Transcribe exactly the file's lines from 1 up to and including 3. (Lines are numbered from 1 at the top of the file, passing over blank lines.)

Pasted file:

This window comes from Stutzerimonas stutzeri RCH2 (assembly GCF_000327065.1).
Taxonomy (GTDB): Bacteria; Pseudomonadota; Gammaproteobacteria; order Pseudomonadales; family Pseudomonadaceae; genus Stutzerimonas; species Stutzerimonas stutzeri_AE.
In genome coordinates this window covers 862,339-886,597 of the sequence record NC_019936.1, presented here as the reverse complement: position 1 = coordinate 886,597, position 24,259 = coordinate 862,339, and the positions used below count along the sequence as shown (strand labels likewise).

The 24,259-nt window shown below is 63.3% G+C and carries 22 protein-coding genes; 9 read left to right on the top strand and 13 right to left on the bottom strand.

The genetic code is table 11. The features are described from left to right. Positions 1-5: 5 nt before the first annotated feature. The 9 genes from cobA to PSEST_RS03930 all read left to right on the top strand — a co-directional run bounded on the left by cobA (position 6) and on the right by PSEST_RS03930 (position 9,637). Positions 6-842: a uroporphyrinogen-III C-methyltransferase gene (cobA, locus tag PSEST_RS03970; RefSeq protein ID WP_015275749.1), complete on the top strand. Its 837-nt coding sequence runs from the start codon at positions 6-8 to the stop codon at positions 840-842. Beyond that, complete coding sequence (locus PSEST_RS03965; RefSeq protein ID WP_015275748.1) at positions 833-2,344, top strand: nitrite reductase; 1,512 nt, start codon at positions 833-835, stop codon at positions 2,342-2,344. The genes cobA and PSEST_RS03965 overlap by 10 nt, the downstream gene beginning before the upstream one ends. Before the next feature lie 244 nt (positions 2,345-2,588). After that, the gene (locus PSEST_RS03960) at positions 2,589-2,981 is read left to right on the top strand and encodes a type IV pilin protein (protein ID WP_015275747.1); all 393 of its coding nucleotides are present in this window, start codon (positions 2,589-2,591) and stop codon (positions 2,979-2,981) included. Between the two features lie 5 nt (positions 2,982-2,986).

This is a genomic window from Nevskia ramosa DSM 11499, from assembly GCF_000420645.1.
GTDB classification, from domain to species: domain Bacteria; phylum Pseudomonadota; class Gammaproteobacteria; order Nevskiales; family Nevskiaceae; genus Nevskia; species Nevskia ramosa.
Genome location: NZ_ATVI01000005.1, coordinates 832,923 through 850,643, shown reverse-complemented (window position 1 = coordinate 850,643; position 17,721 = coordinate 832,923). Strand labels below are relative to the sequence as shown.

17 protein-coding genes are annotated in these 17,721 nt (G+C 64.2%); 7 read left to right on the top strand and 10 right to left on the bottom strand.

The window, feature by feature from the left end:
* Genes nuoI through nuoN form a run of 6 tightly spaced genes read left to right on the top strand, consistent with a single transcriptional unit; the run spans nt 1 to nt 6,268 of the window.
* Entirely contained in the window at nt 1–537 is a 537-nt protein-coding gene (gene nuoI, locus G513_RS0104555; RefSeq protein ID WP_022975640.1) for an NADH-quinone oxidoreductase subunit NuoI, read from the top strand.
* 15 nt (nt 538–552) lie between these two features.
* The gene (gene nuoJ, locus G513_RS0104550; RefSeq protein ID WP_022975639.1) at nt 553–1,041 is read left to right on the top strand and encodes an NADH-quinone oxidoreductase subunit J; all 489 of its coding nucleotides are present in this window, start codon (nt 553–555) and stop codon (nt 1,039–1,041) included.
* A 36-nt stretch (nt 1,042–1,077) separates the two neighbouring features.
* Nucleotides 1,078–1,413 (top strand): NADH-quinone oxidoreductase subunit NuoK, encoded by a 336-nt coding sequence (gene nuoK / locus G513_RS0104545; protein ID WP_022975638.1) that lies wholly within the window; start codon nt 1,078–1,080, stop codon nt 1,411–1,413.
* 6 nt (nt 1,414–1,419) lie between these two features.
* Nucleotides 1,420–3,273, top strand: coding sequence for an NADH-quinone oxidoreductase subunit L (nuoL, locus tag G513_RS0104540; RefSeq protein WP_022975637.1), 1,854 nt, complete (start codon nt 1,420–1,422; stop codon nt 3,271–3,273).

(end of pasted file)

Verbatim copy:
This window comes from Stutzerimonas stutzeri RCH2 (assembly GCF_000327065.1).
Taxonomy (GTDB): Bacteria; Pseudomonadota; Gammaproteobacteria; order Pseudomonadales; family Pseudomonadaceae; genus Stutzerimonas; species Stutzerimonas stutzeri_AE.
In genome coordinates this window covers 862,339-886,597 of the sequence record NC_019936.1, presented here as the reverse complement: position 1 = coordinate 886,597, position 24,259 = coordinate 862,339, and the positions used below count along the sequence as shown (strand labels likewise).